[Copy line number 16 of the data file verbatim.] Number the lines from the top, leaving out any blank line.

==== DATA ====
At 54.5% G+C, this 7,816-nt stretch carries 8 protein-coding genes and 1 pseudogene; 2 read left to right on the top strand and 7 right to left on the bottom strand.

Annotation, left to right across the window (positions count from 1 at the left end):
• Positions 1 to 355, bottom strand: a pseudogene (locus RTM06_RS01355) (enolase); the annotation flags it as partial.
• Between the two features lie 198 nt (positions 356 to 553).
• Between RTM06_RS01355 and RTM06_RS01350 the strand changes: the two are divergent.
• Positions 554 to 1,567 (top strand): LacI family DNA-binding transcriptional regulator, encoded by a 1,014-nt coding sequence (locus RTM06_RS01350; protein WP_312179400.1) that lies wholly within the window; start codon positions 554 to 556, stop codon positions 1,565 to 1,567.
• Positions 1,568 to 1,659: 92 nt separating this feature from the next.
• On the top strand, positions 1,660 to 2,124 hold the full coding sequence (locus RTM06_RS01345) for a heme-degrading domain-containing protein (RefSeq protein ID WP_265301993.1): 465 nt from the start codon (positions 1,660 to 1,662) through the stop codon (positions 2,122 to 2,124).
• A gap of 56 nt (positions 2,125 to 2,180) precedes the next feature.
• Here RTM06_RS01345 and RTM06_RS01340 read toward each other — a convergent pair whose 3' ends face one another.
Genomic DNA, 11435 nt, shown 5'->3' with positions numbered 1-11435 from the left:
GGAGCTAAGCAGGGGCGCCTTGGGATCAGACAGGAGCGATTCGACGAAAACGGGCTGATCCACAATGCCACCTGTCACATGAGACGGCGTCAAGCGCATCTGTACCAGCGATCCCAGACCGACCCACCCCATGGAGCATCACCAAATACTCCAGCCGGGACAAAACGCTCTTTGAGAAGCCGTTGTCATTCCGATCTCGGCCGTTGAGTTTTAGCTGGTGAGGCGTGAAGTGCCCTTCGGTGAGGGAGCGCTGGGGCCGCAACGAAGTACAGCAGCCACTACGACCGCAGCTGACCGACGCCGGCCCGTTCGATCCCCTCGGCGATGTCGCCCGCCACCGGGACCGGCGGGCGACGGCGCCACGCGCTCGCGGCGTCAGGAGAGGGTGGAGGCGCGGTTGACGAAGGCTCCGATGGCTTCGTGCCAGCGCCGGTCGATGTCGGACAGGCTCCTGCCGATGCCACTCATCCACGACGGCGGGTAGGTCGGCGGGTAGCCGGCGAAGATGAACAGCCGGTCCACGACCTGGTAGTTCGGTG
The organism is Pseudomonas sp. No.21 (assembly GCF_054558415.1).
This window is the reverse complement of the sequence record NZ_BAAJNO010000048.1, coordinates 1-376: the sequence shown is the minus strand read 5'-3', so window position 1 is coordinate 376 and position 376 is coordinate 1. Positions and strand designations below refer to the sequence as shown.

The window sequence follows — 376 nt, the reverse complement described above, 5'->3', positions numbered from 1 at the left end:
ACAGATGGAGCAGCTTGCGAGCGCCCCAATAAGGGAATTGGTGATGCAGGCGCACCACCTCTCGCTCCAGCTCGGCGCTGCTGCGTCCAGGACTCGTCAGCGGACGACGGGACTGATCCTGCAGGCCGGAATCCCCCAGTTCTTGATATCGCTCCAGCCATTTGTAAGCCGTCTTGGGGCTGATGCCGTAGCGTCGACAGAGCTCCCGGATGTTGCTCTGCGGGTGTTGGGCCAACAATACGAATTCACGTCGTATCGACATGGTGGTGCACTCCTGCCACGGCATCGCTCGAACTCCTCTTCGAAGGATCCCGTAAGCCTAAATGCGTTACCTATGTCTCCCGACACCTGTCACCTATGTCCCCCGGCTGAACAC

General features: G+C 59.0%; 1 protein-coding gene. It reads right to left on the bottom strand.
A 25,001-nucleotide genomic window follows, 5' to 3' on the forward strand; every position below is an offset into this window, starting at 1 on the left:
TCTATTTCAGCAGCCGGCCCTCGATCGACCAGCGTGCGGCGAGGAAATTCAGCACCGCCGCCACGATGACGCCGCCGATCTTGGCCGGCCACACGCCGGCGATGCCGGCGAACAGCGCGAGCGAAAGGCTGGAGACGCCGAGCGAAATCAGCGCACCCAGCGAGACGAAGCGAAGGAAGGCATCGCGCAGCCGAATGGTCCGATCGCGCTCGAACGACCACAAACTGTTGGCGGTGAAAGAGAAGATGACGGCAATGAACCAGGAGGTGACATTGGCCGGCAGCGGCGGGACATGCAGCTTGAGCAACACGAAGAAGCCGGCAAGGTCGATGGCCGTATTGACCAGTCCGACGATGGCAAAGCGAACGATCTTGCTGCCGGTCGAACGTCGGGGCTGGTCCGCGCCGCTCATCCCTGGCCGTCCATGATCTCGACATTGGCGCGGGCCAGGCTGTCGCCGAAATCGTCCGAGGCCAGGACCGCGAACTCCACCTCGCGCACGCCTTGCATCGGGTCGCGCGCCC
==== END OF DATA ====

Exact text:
ACAGATGGAGCAGCTTGCGAGCGCCCCAATAAGGGAATTGGTGATGCAGGCGCACCACCTCTCGCTCCAGCTCGGCGCTGCTGCGTCCAGGACTCGTCAGCGGACGACGGGACTGATCCTGCAGGCCGGAATCCCCCAGTTCTTGATATCGCTCCAGCCATTTGTAAGCCGTCTTGGGGCTGATGCCGTAGCGTCGACAGAGCTCCCGGATGTTGCTCTGCGGGTGTTGGGCCAACAATACGAATTCACGTCGTATCGACATGGTGGTGCACTCCTGCCACGGCATCGCTCGAACTCCTCTTCGAAGGATCCCGTAAGCCTAAATGCGTTACCTATGTCTCCCGACACCTGTCACCTATGTCCCCCGGCTGAACAC